In Italian, we use the English word cracker. The singular and plural forms are identical1.
I liked this month's challenge as it asked us to make something I had been wanting to try for a while, i.e., crackers. And I like that the recipe was light, more in the style of a flatbreads than of crackers I am familiar with. Once again, I read the recipe, followed it, and things worked out fine. The result of my efforts was highly appreciated. It was appreciated so much that a crunching noise became the soundtrack of the house. A second batch produced the same result. And the third followed suit. Hence, if a constant crunching does not irritate you, I recommend you give this recipe a try.
First of all, many thanks to the this month's hosts, Natalie of Gluten A Go Go and Shel of Musings From the Fishbowl. They left us free to top the crackers however we liked. And they asked us to create an accompaniment (dip, spread, relish or salsa) for them that was vegan and gluten free (vegano e senza glutine).
For my decoration, I simply opened the cupboard where my spices are jumbled together (disorder there reigns supreme) and let my hands go wherever they wanted. They chose semi di sesamo (sesame seeds), semi di papavero (poppy seeds), paprica (paprika), cumino (cumin), sale marino con tè verde matcha (matcha salt), zucchero non raffinato e cannella (unrefined sugar and cinnamon).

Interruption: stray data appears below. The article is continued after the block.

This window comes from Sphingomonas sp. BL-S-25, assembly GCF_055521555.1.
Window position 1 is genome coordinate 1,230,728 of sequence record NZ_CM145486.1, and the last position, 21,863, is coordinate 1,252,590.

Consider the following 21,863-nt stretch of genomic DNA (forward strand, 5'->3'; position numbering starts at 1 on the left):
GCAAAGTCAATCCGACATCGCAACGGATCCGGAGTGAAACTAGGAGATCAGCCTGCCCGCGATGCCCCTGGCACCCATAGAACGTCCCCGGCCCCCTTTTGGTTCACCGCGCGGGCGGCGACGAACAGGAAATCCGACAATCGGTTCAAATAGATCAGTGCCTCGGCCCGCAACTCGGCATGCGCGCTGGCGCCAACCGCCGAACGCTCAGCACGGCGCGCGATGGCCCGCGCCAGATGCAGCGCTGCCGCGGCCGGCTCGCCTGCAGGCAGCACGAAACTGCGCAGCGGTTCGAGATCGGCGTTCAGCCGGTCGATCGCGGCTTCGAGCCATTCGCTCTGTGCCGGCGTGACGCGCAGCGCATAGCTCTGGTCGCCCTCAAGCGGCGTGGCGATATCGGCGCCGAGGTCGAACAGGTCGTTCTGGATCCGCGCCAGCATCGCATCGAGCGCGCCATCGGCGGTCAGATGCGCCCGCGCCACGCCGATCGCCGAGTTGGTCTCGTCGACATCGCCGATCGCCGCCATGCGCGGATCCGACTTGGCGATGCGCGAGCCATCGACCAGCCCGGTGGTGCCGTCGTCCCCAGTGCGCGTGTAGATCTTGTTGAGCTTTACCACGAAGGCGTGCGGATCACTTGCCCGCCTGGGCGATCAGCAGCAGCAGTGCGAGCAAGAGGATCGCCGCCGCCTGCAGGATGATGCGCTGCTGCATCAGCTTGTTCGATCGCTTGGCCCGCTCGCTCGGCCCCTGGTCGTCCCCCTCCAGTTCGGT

To go with the Lavash crackers, I made a batch of plum spread using agave nectar instead of honey (which I have been using to make my fruit spread local, but is not vegan). I don't call it plum jam, because the proportion of sweetener to fruit I use is about 1 to 10. For some reason, I don't feel comfortable about using pectin, so I just let my fruit spread simmer longer. The beautiful color comes from deep purple prugne I got at our farmers' market.
I hope you will take the time to go around and look at the gorgeous creations of my talented fellow Daring Bakers.
1However, on Italian cracker packages one can often find crackers printed.